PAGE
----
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ISSN: 2153-0777
Journal of Bioengineering and Bioelectronics

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Using Nanotechnology to Improve Lab on a Chip Devices

Jonathan C. Claussen and Igor L. Medintz*
Center for Bio/Molecular Science and Engineering, U.S. Naval Research Laboratory, USA
Corresponding Author : Igor L. Medintz
Center for Bio/Molecular Science and Engineering
Code 6900, U.S. Naval Research Laboratory
4555 Overlook Ave, S.W. Washington, DC 20375, USA
E-mail: [email protected]
Received October 12, 2012; Accepted October 17, 2012; Published October 20, 2012
Citation: Claussen JC, Medintz IL (2012) Using Nanotechnology to Improve Lab on a Chip Devices. J Biochips Tiss Chips 2:e117. doi:10.4172/2153-0777.1000e117
Copyright: © 2012 Claussen JC, et al. This is an open-access article distributed under the terms of the Creative Commons Attribution License, which permits unrestricted use, distribution, and reproduction in any medium, provided the original author and source are credited.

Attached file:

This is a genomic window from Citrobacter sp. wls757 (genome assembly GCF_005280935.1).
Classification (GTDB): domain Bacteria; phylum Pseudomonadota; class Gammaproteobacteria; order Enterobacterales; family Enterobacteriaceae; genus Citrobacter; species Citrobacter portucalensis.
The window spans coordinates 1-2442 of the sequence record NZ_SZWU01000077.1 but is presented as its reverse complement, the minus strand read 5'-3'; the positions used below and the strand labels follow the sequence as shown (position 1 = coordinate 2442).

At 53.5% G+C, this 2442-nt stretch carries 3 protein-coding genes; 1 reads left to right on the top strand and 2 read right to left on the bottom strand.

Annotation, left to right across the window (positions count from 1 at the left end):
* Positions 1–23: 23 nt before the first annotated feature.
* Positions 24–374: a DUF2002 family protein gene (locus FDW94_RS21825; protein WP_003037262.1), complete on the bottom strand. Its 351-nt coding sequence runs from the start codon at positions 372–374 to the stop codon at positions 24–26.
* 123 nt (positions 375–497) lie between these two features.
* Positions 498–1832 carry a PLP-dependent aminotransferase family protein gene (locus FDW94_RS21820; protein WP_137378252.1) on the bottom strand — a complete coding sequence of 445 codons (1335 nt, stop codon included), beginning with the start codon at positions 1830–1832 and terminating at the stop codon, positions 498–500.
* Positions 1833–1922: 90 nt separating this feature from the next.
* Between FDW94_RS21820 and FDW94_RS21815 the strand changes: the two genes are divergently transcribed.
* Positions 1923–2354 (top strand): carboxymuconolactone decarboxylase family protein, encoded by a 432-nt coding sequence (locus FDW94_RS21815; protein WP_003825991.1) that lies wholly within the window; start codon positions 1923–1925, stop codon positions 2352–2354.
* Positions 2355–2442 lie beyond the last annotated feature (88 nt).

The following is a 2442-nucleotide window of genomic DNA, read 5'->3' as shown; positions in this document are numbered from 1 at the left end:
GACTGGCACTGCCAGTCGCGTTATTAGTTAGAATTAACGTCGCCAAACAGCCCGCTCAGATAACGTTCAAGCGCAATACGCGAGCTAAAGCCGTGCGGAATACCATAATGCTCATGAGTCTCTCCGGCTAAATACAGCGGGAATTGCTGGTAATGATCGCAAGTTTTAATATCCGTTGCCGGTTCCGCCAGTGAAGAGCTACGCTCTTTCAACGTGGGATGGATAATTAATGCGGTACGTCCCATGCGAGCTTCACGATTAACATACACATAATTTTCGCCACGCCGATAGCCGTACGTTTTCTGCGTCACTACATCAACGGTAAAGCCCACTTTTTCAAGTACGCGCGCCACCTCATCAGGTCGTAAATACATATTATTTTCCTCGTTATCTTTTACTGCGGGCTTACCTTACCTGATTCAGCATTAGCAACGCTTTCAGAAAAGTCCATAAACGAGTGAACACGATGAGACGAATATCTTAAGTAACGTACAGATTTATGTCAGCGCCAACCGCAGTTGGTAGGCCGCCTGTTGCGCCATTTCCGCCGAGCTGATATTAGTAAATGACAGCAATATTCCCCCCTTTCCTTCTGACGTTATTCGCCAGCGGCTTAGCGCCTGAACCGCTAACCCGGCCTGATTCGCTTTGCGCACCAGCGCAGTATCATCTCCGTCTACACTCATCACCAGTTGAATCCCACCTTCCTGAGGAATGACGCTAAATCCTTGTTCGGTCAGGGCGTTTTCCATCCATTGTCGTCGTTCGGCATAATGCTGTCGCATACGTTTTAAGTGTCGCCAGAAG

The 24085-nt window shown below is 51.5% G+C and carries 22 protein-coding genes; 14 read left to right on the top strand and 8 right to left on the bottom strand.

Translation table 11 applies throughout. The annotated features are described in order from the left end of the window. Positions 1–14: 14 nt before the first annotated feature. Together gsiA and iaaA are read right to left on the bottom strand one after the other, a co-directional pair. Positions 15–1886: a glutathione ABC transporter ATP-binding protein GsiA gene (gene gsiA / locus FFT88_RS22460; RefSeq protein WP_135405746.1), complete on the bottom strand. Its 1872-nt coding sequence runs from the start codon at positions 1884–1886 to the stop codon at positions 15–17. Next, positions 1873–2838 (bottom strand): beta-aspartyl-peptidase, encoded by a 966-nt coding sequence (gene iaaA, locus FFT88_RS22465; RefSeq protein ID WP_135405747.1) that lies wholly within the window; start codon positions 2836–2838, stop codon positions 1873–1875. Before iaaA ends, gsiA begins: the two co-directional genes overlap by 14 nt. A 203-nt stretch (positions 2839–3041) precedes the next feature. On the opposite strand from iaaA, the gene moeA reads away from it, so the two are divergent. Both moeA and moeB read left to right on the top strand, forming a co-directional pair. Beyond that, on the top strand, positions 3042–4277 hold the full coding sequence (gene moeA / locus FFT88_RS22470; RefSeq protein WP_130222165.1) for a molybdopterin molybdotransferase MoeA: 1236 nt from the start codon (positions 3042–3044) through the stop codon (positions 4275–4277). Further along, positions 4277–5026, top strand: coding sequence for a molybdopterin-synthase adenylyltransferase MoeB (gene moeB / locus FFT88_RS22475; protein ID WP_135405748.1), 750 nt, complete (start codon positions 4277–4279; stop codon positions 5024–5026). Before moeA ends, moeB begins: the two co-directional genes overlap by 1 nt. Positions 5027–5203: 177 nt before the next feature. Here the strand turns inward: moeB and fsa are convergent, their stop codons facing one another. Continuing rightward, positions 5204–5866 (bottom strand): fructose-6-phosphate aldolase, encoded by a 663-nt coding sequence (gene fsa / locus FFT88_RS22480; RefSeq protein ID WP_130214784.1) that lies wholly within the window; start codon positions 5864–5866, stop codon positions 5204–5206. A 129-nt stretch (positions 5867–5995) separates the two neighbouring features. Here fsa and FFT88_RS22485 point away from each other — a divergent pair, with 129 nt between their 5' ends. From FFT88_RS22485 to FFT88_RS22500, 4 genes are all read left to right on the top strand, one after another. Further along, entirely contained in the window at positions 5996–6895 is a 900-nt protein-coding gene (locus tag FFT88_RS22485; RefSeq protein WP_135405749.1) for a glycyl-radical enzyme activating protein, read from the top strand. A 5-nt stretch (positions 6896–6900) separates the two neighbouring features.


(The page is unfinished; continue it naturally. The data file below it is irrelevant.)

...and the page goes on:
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The current state-of-the art in Lab-on-a-Chip (LOC) technology provides a paradigm shift for medical diagnostics. In lieu of sending out test samples to laboratories for analysis, healthcare providers could potentially use LOC devices to test patients at point-of-care facilities, thus diminishing analysis time from days to minutes. This diagnostic speed is critically important for time-dependent medical treatments such as diagnosing a viral infection in an elderly immune-compromised patient or pinpointing biological warfare agents from an exposed solider. By condensing a modern chemistry laboratory onto a microsized LOC device, diagnostic testing in remote or resource-poor locations is also made possible. The advantages of LOCs are compelling, but designing and fabricating these devices are challenging; LOC technology has been widely researched but still remains rarely commercialized [1,2]. LOC devices are typically comprised of complex networks of channels, valves/pumps, and chambers coupled with biofunctionalized, nanostructured surfaces to detect target analytes from biological serum. The micro fluidic system typically passes the test fluid over a stationary capture/detection region (e.g. arrays of microcantilevers [3], carbon nanotubes [4] or graphene petals [5]) that that have been grown or fabricated onto the microchip. Biorecognition agents (e.g. enzymes, antibodies, single-stranded DNA, etc.) chemically/ physically attached to the sensor detection region bind with target analyte within the moving media to initiate an electrical/optical signal transduction. These LOC biodetection strategies have yielded promising results, including use of smaller volumes of reagents/ samples and high-throughput processing leading to fast turnaround times [6-8]. However current drawbacks to LOC technology include the inability to detect and quantify low concentration levels (submicromolar regime), inability to multiplex, and complex fabrication/biofunctionalization protocols that are costly and difficult to replicate [9]. Most importantly, there is still a significant inability to perform most assays in complex media such as blood or serum which means that most samples must undergo extensive sample purification and cleanup prior to analysis on a chip device. Thus, fundamental design questions regarding LOC design, sample preparation, and signal quantification still need to be addressed before LOCs can be widely commercialized. A new paradigm shift in LOC design is needed to address the current challenges associated with the technology. To address these challenges, researchers are beginning to demonstrate mobile sample preparation and bioagent detection/quantification schemes that interact with and move within the test solution. Selfpropelled, artificial nanomotors offer a unique solution to prepare and analyze biological samples on LOC devices [10]. Receptorfunctionalized nanomotors, propelled by catalytic decomposition of hydrogen peroxide, are capable of capturing and isolating biological targets (e.g. E. coli and pancreatic cancer cells) from unprocessed biological media while possessing sufficient power to propel against flowing streams within micro fluidic channels [11-13]. Ultrasounddriven “microbullets”, powered by the rapid expansion and vaporization of per fluorocarbon emulsion droplets, can accelerate with sufficient force to penetrate, cleave, and deform cellular tissue while reaching velocities of over 6 m/s [14]. These micro/nanomotors could be placed within micro fluidic compartments to isolate target analyte or cleave cellular tissue from unadulterated biological samples such as a portion of tissue biopsy. If properly implemented, this could certainly simplify processing prior to on-chip analysis. Establishing detection/ quantification that interacts with and moves with the test solution will also greatly reduce the fabrication complexity and throughput performance of LOC devices. Incorporating Förster Resonance Energy Transfer (FRET)-based nanosensors may reduce microchip design by eliminating the need for separate nanostructured, biodetection regions grown or immobilized within the structure. DNA hybridization, antibody-antigen binding, and enzyme-substrate interaction would all occur rapidly in solution—eliminating the slow, diffusion-limited kinetics and bound/free reagent separation and washing steps typically associated with heterogeneous biosensing [15]. In particular, the use of luminescent semiconductor Quantum Dots (QDs) may hold the key to an optofluidic, FRET-based biodetection scheme that is capable of highly-sensitive, multiplexed bioanalytical analysis. These nanocrystalline materials possess properties well-suited to optical biosensing including high quantum yields, size-tunable Photoluminescence (PL), resistance to photobleaching and enhanced avidity/sensitivity to biomolecular probes and biosensing [16,17]. Pairing QDs with fluorescent dye-labeled biological probes can yield FRET sensors that are superior to standard sensors in many ways. The FRET efficiency of these QD-dye conjugates can be greatly enhanced when connecting multiple dye-acceptors around the central QD in a centrosymmetrical fashion where the probability of FRET between a QD and dye is significantly enhanced as multiple FRET “lanes” are introduced [16,17]. QD-fluorescent dye bioconjugates can detect a wide range of biomarkers through both increases and decreases in FRET (donor/acceptor) efficiencies. For example QD-dye conjugates are brought within closer proximity when detecting estrogen receptor β, an important diagnostic biomarker for breast cancer, creating an enhancement in FRET efficiency [18], while QD-dye conjugates that monitor botulinum neurotoxins, extremely potent bacterial toxins that contaminate food supplies, monitor a decrease in FRET efficiency via the toxins active proteolytic cleavage of the linker between the fluorophores [19]. Such FRET-based QD-dye conjugates introduced into LOC microfluidic devices could quickly bind to target analyte in solution for a rapid, real-time bioanalytical analysis that is also easily quantifiable. The photophysical characteristics of QDs including their large effective Stokes shifts and size-tunable PL also make them wellsuited for multiplexed biosensing. Our recent work has shown that simultaneous five-color imaging could be achieved within a single cell with a single excitation signal—opening the door to multiplexed biosensing [20]. Conjugating both long lifetime luminescent terbium (III) complexes and fluorescent dyes to QDs has permitted us to created time-gated FRET relays where the QD acts as both an acceptor and donor at distinct time intervals [21]. These time-gated relays could add another dimension to FRET-based LOC devices to enhance multiplex capabilities while eliminating the effects of background fluorescence as endogenous, fluorescent interferents are quenched long before the FRET sensitization is monitored [21,22]. LOC technology contains the potential to dramatically improve the speed, efficiency, and cost of almost all chemical-based diagnostics. To move this technology to maturation and commercialization, several challenges need to be addressed including low target analyte sensitivity, complex fabrication protocols, and almost non-existent multiplexed capabilities. Recent strides in both self-propelled nanomotors and FRET-based biosensing may provide potential solutions to these challenges by eliminating the need for stationary biodetection regions within LOC devices. Selfpropelled nanomotors have been shown to have the force and selectively necessary to swim in microchannels, bind and transport biological agents, and penetrate and cleave cellular tissue for enhanced biodetection and sample preparation strategies. FRET-based sensors would then travel within microfluidic channels of the LOC devices to provide selective and sensitive biodetection that is easily quantifiable. Multiplexed detection capabilities could be enhanced both spatially and temporally by using distinct QD-dye conjugates simultaneously and in time-gated fluorescent sensing modalities. The time-gated nature of these relays would also improve the sensitivity of detection as background interference is eliminated through delayed emission. Both nanomotors and QD-based biosensing would eliminate slow diffusionlimited kinetics and many of the washing steps associated with stationary built-in biodetection regions - thus improving the performance of LOC technology.